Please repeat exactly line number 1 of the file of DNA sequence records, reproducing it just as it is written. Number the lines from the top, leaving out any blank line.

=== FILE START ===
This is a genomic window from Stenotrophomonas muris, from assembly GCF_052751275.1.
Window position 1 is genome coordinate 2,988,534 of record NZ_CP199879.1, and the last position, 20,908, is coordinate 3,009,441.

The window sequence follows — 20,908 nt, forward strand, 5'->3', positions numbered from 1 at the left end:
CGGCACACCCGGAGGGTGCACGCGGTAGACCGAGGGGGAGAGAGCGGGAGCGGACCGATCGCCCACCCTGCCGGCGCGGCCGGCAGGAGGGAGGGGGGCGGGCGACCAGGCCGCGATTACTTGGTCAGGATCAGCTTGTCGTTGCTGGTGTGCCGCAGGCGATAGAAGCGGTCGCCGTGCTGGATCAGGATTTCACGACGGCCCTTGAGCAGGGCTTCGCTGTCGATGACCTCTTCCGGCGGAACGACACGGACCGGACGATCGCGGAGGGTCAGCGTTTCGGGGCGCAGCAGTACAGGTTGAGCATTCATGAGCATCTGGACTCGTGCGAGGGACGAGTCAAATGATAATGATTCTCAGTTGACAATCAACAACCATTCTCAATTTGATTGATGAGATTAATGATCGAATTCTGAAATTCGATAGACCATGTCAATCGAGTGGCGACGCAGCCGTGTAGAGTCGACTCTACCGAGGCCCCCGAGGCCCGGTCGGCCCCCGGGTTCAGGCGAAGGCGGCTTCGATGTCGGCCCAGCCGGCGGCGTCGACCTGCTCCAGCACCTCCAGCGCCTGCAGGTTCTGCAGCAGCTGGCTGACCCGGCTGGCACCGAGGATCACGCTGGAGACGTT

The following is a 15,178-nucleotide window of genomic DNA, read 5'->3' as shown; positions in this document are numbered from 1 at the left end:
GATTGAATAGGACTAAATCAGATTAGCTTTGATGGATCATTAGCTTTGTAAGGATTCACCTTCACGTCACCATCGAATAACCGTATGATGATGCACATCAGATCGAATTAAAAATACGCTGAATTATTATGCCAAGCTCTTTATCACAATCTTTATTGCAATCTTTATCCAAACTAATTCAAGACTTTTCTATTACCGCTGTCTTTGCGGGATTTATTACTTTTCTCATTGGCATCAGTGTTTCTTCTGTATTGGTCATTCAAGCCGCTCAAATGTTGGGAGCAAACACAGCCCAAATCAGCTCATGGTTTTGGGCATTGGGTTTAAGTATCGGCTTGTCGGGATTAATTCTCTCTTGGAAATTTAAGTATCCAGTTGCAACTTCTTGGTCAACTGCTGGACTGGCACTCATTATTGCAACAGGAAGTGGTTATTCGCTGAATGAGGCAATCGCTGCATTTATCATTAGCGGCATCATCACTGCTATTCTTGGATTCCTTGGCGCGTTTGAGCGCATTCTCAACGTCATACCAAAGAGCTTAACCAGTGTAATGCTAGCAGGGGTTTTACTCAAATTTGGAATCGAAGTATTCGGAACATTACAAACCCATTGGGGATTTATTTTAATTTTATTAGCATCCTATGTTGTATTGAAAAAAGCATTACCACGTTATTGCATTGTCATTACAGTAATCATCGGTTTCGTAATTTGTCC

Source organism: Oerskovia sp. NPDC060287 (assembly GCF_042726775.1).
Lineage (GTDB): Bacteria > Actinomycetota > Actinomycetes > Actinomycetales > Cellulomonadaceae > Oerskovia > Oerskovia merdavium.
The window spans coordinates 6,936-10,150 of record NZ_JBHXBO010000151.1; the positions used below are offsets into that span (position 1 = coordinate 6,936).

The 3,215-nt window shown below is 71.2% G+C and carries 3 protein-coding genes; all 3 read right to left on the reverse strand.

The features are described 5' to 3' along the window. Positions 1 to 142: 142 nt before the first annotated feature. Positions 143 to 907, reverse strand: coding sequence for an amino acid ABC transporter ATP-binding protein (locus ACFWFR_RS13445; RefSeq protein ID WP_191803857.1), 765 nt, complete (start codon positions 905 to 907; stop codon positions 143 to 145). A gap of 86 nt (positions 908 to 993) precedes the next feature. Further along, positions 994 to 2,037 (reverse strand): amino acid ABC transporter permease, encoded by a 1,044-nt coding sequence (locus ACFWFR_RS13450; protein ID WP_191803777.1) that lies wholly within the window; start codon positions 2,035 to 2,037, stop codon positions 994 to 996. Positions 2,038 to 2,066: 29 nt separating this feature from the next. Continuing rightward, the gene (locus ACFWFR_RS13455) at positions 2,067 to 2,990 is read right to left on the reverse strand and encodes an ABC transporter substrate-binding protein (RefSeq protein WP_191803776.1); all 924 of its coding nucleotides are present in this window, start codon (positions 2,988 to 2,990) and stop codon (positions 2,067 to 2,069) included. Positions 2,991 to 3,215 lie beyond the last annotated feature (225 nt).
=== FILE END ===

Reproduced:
This is a genomic window from Stenotrophomonas muris, from assembly GCF_052751275.1.